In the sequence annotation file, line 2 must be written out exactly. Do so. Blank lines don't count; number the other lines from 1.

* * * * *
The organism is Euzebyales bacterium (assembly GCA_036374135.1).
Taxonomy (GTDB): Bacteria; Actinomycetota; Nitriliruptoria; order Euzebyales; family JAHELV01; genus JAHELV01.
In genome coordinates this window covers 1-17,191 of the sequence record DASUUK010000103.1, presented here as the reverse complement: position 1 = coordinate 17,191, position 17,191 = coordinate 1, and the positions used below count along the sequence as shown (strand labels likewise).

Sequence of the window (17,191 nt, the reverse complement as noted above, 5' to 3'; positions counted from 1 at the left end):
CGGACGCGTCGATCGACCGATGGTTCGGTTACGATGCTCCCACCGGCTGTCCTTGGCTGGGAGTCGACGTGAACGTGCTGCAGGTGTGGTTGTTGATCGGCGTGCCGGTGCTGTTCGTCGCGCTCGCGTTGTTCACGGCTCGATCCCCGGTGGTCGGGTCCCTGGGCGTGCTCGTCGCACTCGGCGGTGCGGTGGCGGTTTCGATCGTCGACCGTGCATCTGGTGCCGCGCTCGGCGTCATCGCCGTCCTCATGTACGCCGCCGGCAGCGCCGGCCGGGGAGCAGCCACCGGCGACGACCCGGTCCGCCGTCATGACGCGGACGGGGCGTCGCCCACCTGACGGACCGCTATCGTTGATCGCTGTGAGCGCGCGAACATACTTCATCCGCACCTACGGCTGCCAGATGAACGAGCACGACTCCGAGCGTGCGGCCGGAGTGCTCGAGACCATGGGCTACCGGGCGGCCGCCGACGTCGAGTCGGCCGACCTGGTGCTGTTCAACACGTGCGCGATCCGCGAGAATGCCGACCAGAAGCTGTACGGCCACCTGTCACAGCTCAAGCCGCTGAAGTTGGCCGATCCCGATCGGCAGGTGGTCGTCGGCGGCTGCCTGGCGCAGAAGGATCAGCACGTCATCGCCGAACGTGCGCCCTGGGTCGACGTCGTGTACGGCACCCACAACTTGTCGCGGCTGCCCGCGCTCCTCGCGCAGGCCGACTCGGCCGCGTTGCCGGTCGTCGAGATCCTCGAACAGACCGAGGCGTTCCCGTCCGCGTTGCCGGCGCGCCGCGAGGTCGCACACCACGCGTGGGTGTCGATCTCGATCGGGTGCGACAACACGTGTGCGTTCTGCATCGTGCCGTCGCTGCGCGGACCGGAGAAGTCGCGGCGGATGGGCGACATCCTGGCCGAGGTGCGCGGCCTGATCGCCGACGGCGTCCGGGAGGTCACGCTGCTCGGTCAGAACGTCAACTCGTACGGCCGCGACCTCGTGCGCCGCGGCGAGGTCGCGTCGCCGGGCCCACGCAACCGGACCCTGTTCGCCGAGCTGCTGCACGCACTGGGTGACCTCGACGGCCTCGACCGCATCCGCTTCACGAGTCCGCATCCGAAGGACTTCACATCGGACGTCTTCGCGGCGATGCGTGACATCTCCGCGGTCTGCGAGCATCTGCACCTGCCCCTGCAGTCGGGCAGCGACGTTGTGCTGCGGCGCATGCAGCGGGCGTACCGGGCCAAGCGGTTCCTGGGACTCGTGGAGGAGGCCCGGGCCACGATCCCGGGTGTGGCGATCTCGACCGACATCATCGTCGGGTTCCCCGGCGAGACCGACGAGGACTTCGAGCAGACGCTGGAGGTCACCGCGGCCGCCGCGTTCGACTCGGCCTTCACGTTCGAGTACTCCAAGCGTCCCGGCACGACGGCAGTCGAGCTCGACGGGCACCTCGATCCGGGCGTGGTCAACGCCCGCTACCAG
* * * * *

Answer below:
Taxonomy (GTDB): Bacteria; Actinomycetota; Nitriliruptoria; order Euzebyales; family JAHELV01; genus JAHELV01.